It’s probable that there is a very short step in your Schedule that is too small for you to see at your current zoom level.
Try zooming in on the Schedule (using the scroll bar at the bottom right of the AVA window) to see if there are any small steps (e.g. for a different temperature) that explain your observation. You can also create the Rich Text Format report of your experiment file (see FAQs for further details) and review the recipe (which lists all steps in the Schedule, no matter now small) and the event log (what actually occurred in practice).
You may have accidentally inserted such tiny steps into the Schedule if you made quick changes manually in the Apparatus window while AVA was running in Schedule mode. Any changes you make in Apparatus are recorded and then will be present when you run the Schedule next time, as part of AVA’s ‘track and repeat’ functionality.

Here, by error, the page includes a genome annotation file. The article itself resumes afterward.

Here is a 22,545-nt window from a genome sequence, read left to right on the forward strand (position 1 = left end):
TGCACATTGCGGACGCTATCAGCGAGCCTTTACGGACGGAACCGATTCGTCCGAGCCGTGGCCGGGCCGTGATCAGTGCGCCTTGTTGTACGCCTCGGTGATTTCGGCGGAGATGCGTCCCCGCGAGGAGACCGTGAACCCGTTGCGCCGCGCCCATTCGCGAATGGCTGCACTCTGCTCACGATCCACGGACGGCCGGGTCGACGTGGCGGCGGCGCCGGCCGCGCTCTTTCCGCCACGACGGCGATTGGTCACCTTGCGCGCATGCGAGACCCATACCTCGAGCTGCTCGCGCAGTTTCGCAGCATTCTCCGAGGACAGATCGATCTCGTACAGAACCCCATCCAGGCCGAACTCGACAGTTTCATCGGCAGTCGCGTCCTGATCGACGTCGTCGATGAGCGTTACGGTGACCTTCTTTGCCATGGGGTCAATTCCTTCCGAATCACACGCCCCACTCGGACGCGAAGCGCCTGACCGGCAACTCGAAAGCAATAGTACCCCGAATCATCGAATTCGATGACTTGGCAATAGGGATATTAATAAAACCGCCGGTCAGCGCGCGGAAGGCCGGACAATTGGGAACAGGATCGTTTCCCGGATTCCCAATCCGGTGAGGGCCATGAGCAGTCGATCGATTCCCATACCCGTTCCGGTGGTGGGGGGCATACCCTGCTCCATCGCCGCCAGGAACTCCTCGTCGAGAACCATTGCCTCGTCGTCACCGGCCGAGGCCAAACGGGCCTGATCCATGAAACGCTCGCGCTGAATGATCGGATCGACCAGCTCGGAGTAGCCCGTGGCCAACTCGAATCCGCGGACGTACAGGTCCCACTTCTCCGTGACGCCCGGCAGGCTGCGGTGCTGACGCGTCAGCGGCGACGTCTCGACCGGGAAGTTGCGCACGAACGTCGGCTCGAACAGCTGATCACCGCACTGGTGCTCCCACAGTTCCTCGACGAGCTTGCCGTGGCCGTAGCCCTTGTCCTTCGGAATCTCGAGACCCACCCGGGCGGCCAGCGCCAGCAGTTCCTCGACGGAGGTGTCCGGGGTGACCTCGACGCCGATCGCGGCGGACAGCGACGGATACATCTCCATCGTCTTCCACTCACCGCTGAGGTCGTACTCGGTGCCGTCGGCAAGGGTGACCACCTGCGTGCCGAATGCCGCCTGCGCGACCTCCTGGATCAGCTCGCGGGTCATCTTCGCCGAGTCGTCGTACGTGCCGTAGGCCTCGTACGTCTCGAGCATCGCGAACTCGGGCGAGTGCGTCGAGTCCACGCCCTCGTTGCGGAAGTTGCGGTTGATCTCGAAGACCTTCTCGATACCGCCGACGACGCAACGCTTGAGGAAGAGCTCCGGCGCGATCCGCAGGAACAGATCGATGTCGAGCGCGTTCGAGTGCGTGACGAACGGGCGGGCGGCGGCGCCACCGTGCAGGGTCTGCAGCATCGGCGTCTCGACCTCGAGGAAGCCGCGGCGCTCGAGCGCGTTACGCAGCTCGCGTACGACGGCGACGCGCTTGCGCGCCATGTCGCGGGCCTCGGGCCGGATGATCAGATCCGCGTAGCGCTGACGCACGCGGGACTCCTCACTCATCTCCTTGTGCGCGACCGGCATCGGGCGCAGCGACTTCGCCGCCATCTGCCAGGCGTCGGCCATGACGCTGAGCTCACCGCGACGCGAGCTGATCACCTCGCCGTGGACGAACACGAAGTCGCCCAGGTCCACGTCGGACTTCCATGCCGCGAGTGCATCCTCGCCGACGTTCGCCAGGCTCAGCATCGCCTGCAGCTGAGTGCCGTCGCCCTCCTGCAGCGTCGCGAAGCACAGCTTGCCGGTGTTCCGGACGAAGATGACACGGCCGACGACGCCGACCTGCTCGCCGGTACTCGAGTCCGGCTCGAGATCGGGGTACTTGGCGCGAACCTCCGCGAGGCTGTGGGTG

However, note that while you can make instant changes in the Apparatus window, when experiments are later being played in the Schedule they can have end conditions as standard, which have to be fulfilled in order for AVA to move on to the next step. For example, you may briefly change the circulator temperature setpoint in the Apparatus window and quickly change it back, but when the Schedule with new added temperature control step is replayed, its default settings will require that now AVA waits for the specified temperature to be achieved before the step moves on.
To prevent this issue:
- Ensure all users are aware that making changes in the Apparatus window can change the Schedule in this way. When running a Schedule, they should avoid making changes in the Apparatus window.
- Before you run an experiment, we advise that you generate the Rich Text Format report, and carefully review the recipe line by line to identify any steps that should not be there.
- You can then go to the AVA Schedule window and delete/edit any incorrect steps.
- Another suggestion would be to run the experiment in demo mode to check it before running it with actual chemistry.